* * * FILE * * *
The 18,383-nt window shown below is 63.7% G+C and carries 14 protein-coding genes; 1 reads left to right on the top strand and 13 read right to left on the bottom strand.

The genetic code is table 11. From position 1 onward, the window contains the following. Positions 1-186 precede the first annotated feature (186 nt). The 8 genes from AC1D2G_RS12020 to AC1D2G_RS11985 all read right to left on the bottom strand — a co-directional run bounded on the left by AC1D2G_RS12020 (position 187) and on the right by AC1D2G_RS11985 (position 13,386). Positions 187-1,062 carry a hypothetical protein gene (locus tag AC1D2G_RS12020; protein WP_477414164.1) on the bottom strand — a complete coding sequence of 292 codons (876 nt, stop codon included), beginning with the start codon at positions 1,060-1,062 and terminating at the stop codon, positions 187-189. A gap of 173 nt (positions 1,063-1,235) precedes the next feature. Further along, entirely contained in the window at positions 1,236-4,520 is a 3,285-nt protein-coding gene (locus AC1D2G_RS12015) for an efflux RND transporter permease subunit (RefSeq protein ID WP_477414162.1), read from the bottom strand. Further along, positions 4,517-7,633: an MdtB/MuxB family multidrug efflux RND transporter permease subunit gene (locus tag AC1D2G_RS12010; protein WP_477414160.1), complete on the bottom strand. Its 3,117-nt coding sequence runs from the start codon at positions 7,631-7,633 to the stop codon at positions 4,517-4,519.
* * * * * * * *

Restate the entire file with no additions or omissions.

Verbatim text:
The 18,383-nt window shown below is 63.7% G+C and carries 14 protein-coding genes; 1 reads left to right on the top strand and 13 read right to left on the bottom strand.

The genetic code is table 11. From position 1 onward, the window contains the following. Positions 1-186 precede the first annotated feature (186 nt). The 8 genes from AC1D2G_RS12020 to AC1D2G_RS11985 all read right to left on the bottom strand — a co-directional run bounded on the left by AC1D2G_RS12020 (position 187) and on the right by AC1D2G_RS11985 (position 13,386). Positions 187-1,062 carry a hypothetical protein gene (locus tag AC1D2G_RS12020; protein WP_477414164.1) on the bottom strand — a complete coding sequence of 292 codons (876 nt, stop codon included), beginning with the start codon at positions 1,060-1,062 and terminating at the stop codon, positions 187-189. A gap of 173 nt (positions 1,063-1,235) precedes the next feature. Further along, entirely contained in the window at positions 1,236-4,520 is a 3,285-nt protein-coding gene (locus AC1D2G_RS12015) for an efflux RND transporter permease subunit (RefSeq protein ID WP_477414162.1), read from the bottom strand. Further along, positions 4,517-7,633: an MdtB/MuxB family multidrug efflux RND transporter permease subunit gene (locus tag AC1D2G_RS12010; protein WP_477414160.1), complete on the bottom strand. Its 3,117-nt coding sequence runs from the start codon at positions 7,631-7,633 to the stop codon at positions 4,517-4,519.